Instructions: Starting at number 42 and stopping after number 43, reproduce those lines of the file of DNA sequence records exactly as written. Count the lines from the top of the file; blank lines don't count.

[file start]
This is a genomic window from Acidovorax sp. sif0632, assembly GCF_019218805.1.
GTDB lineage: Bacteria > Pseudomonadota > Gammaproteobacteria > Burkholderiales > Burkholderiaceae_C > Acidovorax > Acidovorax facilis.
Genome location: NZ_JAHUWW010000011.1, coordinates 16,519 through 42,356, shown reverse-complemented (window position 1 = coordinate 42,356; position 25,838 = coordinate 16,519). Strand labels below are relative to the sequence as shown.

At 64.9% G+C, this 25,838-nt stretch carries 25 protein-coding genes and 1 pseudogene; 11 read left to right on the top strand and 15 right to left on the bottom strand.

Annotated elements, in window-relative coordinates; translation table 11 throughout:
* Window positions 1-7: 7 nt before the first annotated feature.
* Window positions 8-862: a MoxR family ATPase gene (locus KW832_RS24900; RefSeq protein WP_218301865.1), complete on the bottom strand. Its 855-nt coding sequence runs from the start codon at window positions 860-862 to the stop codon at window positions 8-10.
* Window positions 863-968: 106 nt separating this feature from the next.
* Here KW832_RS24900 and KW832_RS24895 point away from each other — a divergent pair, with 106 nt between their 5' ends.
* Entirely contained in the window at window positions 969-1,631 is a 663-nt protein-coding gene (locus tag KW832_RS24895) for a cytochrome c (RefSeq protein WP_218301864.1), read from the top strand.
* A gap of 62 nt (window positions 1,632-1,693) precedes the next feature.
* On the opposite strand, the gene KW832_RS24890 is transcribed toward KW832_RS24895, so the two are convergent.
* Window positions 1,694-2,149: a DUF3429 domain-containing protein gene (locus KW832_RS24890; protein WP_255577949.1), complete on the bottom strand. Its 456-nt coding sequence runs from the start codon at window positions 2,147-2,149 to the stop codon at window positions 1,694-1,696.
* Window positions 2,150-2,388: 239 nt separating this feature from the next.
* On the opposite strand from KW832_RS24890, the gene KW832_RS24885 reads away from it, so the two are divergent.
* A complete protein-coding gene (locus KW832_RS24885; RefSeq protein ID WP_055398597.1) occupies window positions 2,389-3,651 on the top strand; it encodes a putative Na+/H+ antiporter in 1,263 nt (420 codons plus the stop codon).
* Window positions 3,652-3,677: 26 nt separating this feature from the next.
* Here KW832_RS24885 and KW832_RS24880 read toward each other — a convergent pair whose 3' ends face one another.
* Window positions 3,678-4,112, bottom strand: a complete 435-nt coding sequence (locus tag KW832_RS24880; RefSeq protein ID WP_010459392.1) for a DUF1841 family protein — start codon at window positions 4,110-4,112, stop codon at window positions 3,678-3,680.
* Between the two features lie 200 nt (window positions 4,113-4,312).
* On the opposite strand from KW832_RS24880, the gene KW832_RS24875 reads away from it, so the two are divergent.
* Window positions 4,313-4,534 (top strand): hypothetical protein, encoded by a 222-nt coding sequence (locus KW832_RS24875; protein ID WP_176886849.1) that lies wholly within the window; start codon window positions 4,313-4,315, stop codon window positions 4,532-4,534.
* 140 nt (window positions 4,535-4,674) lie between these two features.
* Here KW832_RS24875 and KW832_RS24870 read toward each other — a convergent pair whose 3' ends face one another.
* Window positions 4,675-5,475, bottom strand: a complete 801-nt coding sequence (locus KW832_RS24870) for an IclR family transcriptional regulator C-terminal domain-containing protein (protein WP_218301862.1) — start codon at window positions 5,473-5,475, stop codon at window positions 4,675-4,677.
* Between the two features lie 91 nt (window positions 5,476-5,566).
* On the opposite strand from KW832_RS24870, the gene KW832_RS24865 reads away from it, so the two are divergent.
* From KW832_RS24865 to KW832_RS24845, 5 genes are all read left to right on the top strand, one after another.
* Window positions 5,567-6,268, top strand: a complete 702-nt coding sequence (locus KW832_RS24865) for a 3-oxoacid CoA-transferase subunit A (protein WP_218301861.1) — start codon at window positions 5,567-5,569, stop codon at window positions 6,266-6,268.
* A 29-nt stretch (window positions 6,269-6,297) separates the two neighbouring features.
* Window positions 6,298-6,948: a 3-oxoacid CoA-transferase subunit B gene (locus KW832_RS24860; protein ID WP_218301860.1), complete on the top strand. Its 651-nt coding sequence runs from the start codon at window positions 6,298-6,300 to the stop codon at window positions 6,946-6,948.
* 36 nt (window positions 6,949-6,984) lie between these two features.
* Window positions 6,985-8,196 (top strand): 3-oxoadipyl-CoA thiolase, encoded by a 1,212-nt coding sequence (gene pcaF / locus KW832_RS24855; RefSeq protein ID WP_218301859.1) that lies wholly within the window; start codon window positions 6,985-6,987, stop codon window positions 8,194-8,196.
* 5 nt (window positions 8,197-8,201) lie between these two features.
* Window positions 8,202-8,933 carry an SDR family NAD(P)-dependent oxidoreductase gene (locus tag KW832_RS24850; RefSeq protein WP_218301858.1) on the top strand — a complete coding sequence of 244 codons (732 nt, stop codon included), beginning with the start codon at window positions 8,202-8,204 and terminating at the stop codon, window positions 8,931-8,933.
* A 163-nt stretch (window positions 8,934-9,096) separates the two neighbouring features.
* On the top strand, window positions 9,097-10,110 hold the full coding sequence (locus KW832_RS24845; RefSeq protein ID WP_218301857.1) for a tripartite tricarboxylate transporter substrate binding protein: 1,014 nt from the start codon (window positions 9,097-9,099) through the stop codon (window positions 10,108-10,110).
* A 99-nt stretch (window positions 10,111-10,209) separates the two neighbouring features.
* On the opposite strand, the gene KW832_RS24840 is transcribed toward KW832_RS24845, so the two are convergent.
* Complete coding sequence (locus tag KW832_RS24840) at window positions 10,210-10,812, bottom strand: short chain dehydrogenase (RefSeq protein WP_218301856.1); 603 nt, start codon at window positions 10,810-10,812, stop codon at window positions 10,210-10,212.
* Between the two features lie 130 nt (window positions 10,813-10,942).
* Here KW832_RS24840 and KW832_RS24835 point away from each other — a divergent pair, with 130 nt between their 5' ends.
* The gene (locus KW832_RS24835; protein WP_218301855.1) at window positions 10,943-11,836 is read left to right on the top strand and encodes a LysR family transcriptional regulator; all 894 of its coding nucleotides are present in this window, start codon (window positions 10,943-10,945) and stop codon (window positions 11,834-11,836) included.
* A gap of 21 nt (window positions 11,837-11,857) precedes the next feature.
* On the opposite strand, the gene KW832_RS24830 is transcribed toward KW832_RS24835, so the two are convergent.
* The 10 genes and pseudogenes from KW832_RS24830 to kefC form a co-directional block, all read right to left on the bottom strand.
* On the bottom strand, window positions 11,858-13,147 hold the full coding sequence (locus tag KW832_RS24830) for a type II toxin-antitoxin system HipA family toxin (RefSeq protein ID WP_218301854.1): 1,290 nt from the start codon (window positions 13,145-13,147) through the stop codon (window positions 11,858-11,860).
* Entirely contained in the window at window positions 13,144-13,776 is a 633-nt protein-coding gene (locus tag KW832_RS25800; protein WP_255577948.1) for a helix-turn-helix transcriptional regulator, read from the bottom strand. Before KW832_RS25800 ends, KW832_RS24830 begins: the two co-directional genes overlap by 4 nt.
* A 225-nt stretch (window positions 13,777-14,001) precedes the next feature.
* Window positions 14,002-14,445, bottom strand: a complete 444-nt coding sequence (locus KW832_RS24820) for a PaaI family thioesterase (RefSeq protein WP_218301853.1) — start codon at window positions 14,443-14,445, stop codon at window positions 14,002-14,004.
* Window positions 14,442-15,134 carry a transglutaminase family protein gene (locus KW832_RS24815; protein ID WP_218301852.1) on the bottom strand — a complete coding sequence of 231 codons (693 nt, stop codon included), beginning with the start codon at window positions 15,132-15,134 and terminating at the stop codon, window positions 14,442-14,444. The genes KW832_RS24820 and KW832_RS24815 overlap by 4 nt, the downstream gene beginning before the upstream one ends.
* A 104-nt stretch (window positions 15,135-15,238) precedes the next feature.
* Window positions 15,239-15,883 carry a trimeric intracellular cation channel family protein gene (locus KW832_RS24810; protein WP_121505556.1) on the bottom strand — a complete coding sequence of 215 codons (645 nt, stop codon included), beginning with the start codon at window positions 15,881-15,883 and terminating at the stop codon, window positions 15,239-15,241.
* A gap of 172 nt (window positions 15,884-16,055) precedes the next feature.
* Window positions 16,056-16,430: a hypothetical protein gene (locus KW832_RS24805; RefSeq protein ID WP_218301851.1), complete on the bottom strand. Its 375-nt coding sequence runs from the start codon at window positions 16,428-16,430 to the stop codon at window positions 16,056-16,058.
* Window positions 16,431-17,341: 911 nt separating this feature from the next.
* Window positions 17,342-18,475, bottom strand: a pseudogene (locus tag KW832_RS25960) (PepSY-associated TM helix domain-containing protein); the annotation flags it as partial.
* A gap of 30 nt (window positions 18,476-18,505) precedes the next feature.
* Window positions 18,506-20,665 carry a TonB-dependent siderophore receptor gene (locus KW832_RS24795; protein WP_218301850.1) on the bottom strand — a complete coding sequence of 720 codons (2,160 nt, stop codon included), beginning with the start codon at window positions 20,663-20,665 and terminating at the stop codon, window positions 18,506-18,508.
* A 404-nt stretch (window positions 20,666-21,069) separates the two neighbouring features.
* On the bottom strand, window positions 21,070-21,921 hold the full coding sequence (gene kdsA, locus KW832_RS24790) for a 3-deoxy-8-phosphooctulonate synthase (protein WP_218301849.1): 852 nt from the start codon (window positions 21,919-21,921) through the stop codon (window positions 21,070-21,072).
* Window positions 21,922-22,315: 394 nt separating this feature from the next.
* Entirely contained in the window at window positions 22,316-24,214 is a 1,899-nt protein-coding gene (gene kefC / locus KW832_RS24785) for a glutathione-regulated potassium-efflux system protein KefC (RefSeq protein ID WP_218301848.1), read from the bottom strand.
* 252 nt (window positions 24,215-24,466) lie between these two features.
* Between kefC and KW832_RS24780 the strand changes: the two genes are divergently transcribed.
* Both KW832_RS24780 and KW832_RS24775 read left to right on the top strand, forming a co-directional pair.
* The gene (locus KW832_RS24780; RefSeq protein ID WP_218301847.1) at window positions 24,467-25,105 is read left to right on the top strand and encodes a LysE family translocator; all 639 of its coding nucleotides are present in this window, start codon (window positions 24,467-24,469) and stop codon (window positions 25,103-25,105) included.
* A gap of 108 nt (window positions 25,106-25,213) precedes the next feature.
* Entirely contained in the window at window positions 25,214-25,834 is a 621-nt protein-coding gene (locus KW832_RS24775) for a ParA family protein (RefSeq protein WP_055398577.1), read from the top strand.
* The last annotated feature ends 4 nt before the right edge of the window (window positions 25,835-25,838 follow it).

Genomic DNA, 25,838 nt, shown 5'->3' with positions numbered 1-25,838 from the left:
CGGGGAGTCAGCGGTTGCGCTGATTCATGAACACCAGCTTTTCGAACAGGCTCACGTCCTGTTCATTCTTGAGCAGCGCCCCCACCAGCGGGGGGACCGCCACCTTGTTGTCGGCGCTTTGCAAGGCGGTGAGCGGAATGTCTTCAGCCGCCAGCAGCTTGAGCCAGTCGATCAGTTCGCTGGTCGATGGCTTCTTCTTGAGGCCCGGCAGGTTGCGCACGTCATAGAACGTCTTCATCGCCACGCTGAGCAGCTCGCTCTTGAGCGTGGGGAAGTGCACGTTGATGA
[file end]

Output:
* Here KW832_RS24840 and KW832_RS24835 point away from each other — a divergent pair, with 130 nt between their 5' ends.
* The gene (locus KW832_RS24835; protein WP_218301855.1) at window positions 10,943-11,836 is read left to right on the top strand and encodes a LysR family transcriptional regulator; all 894 of its coding nucleotides are present in this window, start codon (window positions 10,943-10,945) and stop codon (window positions 11,834-11,836) included.